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LIANE HANSEN, host:

The retail price of the new iPad 2 to starts at around $500. But hackers have found a way to create a similar device with a slightly smaller screen for about half the price.

As John Kalish reports, they are turning e-book readers into tablets running the Android operating system.

JON KALISH: The Amazon Kindle has 3G data connectivity so that readers can download books anywhere there's cell service. Many Kindle owners realize that the device can connect to Google and Wikipedia to look up things mentioned in their e-books.

San Francisco hacker Mitch Altman doesn't read e-books on his Kindle at all. He only uses its Web browser to access maps and restaurant listings when he's traveling.

Mr. MITCH ALTMAN (Hacker/Inventor): This is something that's starting to get around in geek and hacker circles, and it's a relatively cheap way to have Internet anywhere you go.

KALISH: When Altman says it's cheap, he's referring to the fact that the 3G Kindle costs a mere $190 and there's no charge for the 3G Internet. Of course, there is a trade-off here. The Kindle doesn't have a touch screen, so you have to use scrolling buttons to navigate around the screen, which Altman has found cumbersome. But for $60 more, he could've gotten the Nook Color.

(Soundbite of a commercial)

Unidentified Woman: Introducing Nook's Color. Experience millions of books like never before.

KALISH: The Nook Color is one of Barnes & Noble's e-book readers. It sells for $250 and can only access the Internet via Wi-Fi. It runs a stripped down version of the Android operating system.

(Soundbite of a commercial)

Unidentified Woman: Books, magazines, newspapers and children's books, all at your fingertips. Nook Color by Barnes & Noble.

KALISH: Alex Kuklinski is a college student in Omaha, Nebraska.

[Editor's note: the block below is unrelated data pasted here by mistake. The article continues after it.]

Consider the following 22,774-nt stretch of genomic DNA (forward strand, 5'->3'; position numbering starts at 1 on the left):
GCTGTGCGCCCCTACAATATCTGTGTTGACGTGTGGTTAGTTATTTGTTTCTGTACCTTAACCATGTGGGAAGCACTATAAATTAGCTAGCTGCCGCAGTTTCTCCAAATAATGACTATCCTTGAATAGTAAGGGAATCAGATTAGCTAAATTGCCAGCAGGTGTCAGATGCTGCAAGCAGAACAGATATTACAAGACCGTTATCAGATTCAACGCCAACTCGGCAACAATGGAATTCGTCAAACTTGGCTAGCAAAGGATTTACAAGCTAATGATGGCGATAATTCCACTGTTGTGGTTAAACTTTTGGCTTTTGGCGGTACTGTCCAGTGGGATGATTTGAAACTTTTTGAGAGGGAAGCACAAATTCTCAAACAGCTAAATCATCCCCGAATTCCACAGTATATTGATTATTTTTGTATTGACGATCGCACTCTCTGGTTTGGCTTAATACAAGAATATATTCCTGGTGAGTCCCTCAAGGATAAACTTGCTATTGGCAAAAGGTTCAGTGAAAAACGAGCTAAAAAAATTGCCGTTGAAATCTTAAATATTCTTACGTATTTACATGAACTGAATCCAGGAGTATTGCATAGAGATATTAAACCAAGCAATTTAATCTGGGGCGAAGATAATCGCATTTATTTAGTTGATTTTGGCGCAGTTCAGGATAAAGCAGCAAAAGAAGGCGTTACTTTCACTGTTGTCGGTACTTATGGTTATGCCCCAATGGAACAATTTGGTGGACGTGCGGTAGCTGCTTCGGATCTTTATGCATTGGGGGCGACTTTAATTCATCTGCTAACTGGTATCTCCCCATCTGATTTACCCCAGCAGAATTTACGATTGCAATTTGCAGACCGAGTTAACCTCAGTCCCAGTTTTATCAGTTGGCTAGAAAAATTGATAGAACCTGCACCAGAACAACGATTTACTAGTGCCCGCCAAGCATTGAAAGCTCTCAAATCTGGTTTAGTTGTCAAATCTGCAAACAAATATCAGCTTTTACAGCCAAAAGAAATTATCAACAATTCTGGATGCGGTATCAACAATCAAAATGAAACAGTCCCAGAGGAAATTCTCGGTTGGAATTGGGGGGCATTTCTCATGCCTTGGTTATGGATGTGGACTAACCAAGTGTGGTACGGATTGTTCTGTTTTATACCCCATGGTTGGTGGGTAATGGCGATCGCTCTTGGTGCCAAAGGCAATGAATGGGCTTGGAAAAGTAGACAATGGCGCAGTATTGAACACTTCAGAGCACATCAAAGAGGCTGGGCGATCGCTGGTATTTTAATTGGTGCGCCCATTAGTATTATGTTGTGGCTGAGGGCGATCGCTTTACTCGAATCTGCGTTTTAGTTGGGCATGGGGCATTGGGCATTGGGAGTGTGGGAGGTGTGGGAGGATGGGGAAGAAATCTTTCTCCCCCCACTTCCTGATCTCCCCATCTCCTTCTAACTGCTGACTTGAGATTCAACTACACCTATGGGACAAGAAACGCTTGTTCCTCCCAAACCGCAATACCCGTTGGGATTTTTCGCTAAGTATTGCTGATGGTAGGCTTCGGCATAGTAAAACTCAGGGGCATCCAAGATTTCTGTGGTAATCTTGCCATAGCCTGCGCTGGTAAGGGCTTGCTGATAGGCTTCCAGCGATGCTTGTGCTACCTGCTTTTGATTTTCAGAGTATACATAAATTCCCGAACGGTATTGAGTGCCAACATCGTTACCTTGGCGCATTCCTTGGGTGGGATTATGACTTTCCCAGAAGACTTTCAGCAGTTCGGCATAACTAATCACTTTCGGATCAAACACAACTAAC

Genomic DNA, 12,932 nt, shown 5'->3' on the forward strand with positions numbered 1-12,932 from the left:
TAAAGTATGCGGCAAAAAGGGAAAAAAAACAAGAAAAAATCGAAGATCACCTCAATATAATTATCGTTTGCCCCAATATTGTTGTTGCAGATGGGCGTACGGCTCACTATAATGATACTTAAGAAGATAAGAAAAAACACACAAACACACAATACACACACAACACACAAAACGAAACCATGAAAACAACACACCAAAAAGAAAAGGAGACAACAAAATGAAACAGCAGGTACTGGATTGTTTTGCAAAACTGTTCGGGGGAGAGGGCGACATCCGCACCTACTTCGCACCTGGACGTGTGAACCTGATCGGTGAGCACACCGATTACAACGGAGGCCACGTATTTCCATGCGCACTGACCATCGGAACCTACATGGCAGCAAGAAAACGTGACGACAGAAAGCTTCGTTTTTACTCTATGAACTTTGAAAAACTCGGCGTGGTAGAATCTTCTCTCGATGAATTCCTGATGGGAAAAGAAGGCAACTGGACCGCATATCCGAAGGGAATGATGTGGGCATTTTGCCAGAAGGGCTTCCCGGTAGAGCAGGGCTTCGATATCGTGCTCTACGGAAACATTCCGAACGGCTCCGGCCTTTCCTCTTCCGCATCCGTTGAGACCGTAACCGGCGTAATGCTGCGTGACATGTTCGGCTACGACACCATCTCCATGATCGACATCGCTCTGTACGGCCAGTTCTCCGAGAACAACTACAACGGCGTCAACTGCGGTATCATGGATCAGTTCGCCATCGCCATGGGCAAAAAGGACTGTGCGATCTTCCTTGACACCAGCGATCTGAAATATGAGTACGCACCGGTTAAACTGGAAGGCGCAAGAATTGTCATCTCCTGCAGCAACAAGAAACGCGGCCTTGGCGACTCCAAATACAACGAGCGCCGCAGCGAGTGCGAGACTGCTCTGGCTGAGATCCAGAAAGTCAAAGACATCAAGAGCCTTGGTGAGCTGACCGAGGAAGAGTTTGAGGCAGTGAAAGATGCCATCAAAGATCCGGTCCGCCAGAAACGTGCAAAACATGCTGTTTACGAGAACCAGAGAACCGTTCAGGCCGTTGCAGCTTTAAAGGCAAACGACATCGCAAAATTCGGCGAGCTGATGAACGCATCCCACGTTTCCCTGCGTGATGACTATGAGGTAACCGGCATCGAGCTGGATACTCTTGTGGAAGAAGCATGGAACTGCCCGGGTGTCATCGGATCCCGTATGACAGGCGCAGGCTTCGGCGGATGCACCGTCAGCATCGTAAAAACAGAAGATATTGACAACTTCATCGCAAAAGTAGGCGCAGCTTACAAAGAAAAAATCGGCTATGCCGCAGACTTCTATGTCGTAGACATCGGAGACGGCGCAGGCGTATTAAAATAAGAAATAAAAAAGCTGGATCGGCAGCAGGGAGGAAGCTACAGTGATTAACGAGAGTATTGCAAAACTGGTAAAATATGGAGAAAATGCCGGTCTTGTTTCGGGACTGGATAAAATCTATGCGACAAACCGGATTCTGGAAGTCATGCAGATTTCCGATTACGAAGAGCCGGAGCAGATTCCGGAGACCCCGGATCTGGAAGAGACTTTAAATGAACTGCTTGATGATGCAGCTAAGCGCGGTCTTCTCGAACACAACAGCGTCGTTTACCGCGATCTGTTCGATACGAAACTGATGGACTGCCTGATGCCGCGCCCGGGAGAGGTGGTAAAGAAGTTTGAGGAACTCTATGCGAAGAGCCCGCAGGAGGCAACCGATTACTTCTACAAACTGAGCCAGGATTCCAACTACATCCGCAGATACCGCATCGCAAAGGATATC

(Soundbite of a YouTube video)

Mr. ALEX KUKLINSKI (College Student): Hey, everyone. In this video, I'm going to show you how you can root your Nook Color so you can make it into a full-blown Android tablet.

KALISH: Kuklinski posts videos almost every week on YouTube, where he goes by the name Huskermania. He's quite fond of the Nook Color and its high-end touch screen.

Mr. KUKLINSKI: It's a really high quality device for the price.

KALISH: Kuklinski says the procedure for converting the Nook Color into an Android tablet is relatively simple. It takes about a half-hour, and the only cost involved is the purchase of a micro SD card which can run about $15. Otherwise, it involves downloading a piece of free software that includes the Android operating system.

Mr. KUKLINSKI: I was nervous at first. I was really nervous that I was going to basically ruin something. But once I did it, I realized how easy it was.

(Soundbite of music)

KALISH: That's the theme music used for a series of videos on TheUnLockr.com, a web site devoted to the notion that consumers can get more out of their mobile devices if they unlock or root them. David Cogen runs the site. He compared a Nook running Android to the Samsung Galaxy Tab, another Android device, and found the Nook stacked up well.

Mr. DAVID COGEN (UnLockr.com): It's a little slower. There are occasional glitches. You know, sometimes things don't appear correctly on the screen in certain applications. If you're just using it to surf the Internet, use some apps, play "Angry Birds," et cetera, it works pretty well. And the thing I like about it is that it's very lightweight and very thin, even more so than, say, the Galaxy tab.

KALISH: Cogen credits a huge community of software developers for driving innovation in the hacking of Smartphones and tablets. And though the crowd that is inclined to root something like a Nook eReader is relatively geeky, Cogen says that crowd is growing.

Mr. COGEN: People are going to realize that they can get a very inexpensive Android tablet with this device. And the developers see that. And it's a challenge to them and they're going to continue to make it better. So it's definitely going to get more stable, less glitches as time goes on. We're talking weeks, days.

KALISH: Barnes & Noble declined to comment on the use of its Nook Color e-book reader as an Android tablet. The terms of service for the device make it clear that rooting voids the warranty. But recent talk in the tech blogosphere indicates that the company may soon issue a software update that will make the Nook more of a tablet without hacking it.

For NPR News, I'm Jon Kalish in New York.

HANSEN: Watch Alex Kuklinski's instructions for rooting your e-reader on our website, NPR.org.

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